Since we have strong opinions on the importance of customer service, we decided have Loop Founding Partner/CEO Brian Tolleson share his feelings on the subject. If you’ve got a new startup, or struggle with customer service in your existing business, Brian’s customer service tips might help.
When you started Loop, was there a plan on how you’d handle customer service?
There wasn’t really a plan. Customer service is something that James and I are passionate about. We never let anything go when a customer has a problem; we work diligently to figure out what the issue is. That’s something we carried over from past jobs and past experiences.
With that mindset, you almost don’t have to plan for a customer service structure when starting out – especially when you’re small. That’s sort of your lifeblood. You’ve GOT to do it.
Why do some small companies struggle with customer service?
It’s a combination of factors. Often it’s personality type. If you’re more of a technological person, sometimes you don’t have the necessary people skills.
Also, some one-man shops just don’t have the time. In that situation, time management skills are put to the test – you essentially have to do everything.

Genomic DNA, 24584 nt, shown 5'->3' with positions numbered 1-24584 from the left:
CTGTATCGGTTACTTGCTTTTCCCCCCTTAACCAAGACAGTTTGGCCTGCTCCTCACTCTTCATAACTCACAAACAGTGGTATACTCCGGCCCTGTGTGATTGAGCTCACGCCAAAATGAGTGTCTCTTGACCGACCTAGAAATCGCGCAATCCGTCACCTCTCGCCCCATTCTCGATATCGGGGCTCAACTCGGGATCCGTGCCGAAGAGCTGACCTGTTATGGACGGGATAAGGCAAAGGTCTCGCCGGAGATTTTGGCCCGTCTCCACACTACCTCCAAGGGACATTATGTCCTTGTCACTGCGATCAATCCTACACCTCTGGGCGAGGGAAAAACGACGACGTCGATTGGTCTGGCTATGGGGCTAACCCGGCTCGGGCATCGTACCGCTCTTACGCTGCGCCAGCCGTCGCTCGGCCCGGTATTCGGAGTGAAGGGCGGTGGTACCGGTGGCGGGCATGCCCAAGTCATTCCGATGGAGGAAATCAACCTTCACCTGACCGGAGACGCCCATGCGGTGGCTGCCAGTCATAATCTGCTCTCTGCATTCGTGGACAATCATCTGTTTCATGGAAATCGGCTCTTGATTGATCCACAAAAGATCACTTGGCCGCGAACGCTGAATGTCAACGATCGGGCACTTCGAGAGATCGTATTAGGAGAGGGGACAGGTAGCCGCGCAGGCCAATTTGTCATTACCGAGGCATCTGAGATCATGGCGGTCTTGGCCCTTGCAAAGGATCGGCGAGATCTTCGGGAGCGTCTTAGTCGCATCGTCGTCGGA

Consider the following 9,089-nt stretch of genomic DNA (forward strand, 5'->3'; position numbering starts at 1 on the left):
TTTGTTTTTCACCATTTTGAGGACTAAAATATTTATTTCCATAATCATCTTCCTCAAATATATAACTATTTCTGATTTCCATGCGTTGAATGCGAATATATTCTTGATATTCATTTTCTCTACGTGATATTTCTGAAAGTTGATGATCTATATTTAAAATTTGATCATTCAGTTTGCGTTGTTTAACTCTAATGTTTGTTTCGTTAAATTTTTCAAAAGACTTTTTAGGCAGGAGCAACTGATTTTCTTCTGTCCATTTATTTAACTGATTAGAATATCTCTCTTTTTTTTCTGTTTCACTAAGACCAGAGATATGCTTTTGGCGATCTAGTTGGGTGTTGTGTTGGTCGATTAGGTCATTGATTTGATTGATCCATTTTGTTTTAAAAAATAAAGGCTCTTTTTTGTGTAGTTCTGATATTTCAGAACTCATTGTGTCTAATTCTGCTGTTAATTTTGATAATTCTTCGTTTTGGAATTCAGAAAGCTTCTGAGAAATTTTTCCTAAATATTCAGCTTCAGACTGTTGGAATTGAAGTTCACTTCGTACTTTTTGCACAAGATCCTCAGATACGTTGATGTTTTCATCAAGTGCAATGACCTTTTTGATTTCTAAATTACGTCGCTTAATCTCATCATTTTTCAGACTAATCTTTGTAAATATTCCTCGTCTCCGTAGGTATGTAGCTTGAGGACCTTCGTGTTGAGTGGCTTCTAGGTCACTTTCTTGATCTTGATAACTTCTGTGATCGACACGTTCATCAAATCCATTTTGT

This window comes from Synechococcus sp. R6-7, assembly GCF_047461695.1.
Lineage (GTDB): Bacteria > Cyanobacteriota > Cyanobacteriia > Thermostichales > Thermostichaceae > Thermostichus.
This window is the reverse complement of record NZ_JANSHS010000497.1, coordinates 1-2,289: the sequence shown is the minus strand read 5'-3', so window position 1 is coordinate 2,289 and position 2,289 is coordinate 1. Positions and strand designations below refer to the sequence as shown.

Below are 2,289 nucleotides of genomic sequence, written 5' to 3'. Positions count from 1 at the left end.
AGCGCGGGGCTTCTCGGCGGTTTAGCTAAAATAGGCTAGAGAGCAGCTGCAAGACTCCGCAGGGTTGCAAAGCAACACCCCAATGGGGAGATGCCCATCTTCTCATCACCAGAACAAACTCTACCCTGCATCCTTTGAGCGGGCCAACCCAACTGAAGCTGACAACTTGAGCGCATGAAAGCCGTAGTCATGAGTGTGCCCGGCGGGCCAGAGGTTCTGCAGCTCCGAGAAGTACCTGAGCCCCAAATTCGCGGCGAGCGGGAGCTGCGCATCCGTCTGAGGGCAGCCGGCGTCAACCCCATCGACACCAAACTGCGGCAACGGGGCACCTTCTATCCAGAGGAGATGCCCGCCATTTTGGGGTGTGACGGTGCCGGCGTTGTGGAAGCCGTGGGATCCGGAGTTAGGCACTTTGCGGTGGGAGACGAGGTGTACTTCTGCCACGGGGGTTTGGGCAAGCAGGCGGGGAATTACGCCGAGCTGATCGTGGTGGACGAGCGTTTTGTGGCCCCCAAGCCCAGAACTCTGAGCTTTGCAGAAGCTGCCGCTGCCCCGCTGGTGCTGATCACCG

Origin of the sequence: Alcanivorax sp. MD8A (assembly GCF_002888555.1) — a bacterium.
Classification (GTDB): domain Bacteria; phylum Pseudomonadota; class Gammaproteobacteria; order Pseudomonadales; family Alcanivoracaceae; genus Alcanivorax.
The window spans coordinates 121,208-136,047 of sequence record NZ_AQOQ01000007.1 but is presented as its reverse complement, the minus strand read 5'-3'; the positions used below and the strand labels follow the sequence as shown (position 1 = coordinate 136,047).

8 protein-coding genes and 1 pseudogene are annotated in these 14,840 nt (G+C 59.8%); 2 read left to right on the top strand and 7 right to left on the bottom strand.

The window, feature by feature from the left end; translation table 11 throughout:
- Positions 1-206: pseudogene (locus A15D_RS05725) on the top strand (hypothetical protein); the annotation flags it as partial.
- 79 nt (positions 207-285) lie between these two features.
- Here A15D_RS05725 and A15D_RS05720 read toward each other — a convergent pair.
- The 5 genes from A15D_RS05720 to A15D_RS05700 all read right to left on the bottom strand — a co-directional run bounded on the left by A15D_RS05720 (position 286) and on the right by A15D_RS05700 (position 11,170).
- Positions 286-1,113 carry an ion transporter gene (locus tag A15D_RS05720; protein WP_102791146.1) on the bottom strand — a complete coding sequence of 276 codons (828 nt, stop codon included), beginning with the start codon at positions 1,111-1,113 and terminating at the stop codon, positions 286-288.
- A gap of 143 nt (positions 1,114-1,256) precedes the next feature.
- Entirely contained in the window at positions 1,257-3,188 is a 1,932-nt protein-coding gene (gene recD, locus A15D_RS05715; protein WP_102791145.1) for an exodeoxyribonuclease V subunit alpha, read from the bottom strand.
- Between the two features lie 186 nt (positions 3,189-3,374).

That was one of the great things about James and I starting off as a partnership. We could offload certain things to each other, and then share the customer service. That was one thing we never let drop.
How did the idea of customer service structure change as Loop got bigger?
That came out of necessity as we started hiring people. James had worked at a managed services provider in the past, so he was familiar with ticketing systems and help desks.
We originally started with an open source help desk ticketing system, and migrated to Zendesk as we got larger and started hiring more people. That gave us the flexibility to train people better.
We learned early on as a small business that you need to focus on what you do well, and outsource what you don’t. Managing our own help desk software wasn’t helping us differentiate. There are so many companies who do that really well, and relying on Zendesk been great for us. We let them manage the help desk platform, and are able to train our people to use it effectively.
How do you approach training new team members on customer service?
The process starts in hiring. One of the most crucial elements of customer service is getting the right personality fit. The person obviously needs to communicate well, both verbally and in written form.
The key attribute is the ability to show empathy. When talking with a customer, the issue needs to be seen from that person’s perspective. By showing empathy, the customer is more willing to share what’s going on and be patient for a resolution.
Once we find the right person, we run through a series of tests. We simulate a customer’s experience based on tickets we’ve seen in the past – both simple and complicated examples. We send those in as if they’re real, but they’re only working on test customers. That helps us get comfortable with the new team member’s ability to handle things and allows them to get comfortable with our systems and processes.
Does Loop model itself after any other companies with regard to customer service?